I have always had a fascination with infrared photography for as long as I can remember. I started out with my first film camera when I was only just a teenager, I was drawn to photography like a magnet at a very young age and in the years that followed I was fortunate to be able to experiment with film processing and printing in a make-shift darkroom at home. I progressed from a make-shift darkroom to something permanent, from regular black & white to infrared, lithographic and then both colour negative (C41) and colour positive (E6) processes. Upon turning sixteen I went to work in the darkroom of a busy wedding photography business. That was all thirty-five years ago.

A Guide to Infrared Landscape Photography
continue at Landscape Photography Magazine

A Sea of Sands | The Namibian Sossusvlei

A landscape photographer’s dream land with its red and orange towering dunes and the ever-changing play of light and shadow upon them.
Photos by Andrea & Antonella Ferrari

Namibia’s Sossusvlei embodies some of the planet’s most spectacular landscapes, and its desert environment is a photographer’s paradise where dramatic colors, patterns and light reign supreme. It has seen to be believed – the chromatic shades of the gigantic dunes can change completely from one second to the next, in a dizzying and endless carousel of shifting colors and light-and-shadow patterns. In its strictest sense, Sossusvlei (sometimes written Sossus Vlei) is a salt and clay pan surrounded by high red dunes, located in the southern part of the Namib Desert, in the Namib-Naukluft National Park.

The name “Sossusvlei” is however often used in an extended meaning to refer to the surrounding area (including other neighbouring vleis such as Deadvlei and other high dunes), which is one of the major visitor attractions of Namibia. The name itself is of mixed origin and roughly means “dead-end marsh”. Vlei is the Afrikaans word for “marsh”, while sossus is Nama for “no return” or “dead end”. Sossusvlei owes this name to the fact that it is an endorheic drainage basin (i.e., a drainage basin without outflows) for the ephemeral Tsauchab River. The Sossusvlei area belongs to a wider region of southern Namib with homogeneous features (about 32.000 km²) extending between rivers Koichab and Kuiseb. This area is characterized by high sand dunes of vivid pink-to-orange color, an indication of a high concentration of iron in the sand and consequent oxidation processes.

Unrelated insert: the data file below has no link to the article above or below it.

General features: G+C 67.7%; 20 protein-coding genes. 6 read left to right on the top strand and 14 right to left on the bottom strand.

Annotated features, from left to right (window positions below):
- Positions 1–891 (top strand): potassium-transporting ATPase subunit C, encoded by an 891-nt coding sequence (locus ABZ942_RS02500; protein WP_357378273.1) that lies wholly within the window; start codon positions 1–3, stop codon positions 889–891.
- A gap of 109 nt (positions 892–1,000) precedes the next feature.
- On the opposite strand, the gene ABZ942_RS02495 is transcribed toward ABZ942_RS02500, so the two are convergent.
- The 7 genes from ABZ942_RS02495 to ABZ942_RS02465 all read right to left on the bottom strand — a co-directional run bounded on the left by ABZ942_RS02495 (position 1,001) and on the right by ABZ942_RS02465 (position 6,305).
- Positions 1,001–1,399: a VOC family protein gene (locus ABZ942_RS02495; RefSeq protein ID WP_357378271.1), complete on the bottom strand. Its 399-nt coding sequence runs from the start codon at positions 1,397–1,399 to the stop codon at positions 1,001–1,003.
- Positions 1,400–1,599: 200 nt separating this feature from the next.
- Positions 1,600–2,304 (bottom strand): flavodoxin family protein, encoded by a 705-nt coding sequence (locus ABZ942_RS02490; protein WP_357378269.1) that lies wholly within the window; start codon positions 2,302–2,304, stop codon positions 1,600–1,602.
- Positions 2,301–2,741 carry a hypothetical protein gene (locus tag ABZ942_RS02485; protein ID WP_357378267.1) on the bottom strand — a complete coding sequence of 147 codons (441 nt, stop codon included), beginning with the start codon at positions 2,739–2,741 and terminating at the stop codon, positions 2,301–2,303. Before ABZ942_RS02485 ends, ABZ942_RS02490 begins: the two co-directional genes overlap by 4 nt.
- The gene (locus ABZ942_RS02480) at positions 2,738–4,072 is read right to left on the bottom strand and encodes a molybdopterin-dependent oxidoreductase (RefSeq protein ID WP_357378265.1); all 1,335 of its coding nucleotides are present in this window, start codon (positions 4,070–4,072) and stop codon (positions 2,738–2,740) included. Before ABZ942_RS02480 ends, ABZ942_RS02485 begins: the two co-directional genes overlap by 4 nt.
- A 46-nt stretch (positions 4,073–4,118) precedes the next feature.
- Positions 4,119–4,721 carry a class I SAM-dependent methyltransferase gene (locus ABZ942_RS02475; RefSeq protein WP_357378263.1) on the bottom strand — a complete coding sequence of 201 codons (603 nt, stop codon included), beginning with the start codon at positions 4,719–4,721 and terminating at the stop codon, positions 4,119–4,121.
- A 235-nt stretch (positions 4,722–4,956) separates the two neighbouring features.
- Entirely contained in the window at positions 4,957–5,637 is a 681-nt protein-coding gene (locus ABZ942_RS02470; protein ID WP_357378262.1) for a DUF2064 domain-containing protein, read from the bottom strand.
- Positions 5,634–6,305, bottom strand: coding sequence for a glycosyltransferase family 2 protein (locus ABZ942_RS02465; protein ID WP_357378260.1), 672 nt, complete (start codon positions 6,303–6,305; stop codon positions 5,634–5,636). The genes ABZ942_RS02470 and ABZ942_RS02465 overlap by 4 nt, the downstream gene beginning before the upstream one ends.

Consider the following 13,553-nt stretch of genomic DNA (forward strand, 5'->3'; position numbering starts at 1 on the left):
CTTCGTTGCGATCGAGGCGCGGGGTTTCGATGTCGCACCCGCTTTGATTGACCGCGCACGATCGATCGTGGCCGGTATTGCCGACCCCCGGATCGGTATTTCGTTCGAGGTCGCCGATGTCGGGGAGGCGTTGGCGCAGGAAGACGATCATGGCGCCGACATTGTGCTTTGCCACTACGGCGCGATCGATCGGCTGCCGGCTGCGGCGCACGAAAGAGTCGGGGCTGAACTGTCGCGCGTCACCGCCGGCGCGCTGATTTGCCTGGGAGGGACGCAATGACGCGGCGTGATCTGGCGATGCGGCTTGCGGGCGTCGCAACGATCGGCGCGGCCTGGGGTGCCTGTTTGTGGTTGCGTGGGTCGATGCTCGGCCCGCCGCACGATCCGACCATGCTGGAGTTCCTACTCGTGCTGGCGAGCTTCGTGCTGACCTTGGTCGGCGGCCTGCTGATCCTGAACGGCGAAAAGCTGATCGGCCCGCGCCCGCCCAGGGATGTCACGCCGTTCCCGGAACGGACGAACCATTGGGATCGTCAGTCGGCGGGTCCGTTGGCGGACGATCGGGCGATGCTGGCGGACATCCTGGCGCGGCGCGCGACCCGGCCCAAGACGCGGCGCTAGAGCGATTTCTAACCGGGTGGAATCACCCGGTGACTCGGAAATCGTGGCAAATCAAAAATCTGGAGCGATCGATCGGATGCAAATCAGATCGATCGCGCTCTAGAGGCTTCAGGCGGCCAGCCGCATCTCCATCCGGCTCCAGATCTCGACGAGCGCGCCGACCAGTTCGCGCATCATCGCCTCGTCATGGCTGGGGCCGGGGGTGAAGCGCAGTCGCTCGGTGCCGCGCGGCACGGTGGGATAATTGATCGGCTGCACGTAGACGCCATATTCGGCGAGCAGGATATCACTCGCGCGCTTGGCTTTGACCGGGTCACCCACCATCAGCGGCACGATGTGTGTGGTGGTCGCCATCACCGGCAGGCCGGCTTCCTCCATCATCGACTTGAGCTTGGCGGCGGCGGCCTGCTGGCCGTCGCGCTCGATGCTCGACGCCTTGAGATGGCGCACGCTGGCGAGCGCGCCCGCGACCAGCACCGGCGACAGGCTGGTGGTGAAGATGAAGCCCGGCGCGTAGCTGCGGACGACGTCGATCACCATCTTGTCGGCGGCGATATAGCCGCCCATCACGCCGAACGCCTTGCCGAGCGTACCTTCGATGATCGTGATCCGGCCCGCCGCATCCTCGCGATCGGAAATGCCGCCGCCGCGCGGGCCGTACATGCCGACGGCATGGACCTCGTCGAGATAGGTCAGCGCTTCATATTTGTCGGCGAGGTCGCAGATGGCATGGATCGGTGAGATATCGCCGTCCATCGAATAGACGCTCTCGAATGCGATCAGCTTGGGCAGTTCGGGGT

The oldest dunes are those of a more intense reddish color. These dunes are among the highest in the world; many of them are above 200 metres, the highest being the one nicknamed Big Daddy, about 325 metres high; however, the highest dune in the Namib Desert area, Dune 7, is about 388 metres high. The highest and more stable dunes are partially covered with a relatively rich vegetation, which is mainly watered by a number of underground and ephemeral rivers that seasonally flood the pans, creating marshes that are locally known as vlei; when dry, these pans look almost white in color, due to the high concentration of salt. Another relevant source of water for Sossusvlei is the humidity brought by the daily morning fogs that enter the desert from the Atlantic Ocean.

Fauna in the Sossusvlei area is relatively rich, comprising several small animals that can survive with little water, including a number of arthropods, small reptiles and small mammalians such as rodents or jackals; bigger animals include antelopes (mainly oryxes and springboks) and ostriches. During the flood season, several migrant bird species appear along the marshes and rivers. Much of the Sossusvlei and Namib fauna is endemic and highly adapted to the specific features of the Namib. Most notably, fog beetles such as the Namib Desert Beetle have developed a technique for collecting water from early morning fogs through the bumps in their back.
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A Sea of Sands | The Namibian Sossusvlei
by Andrea & Antonella Ferrari

more at AnimaMundiMag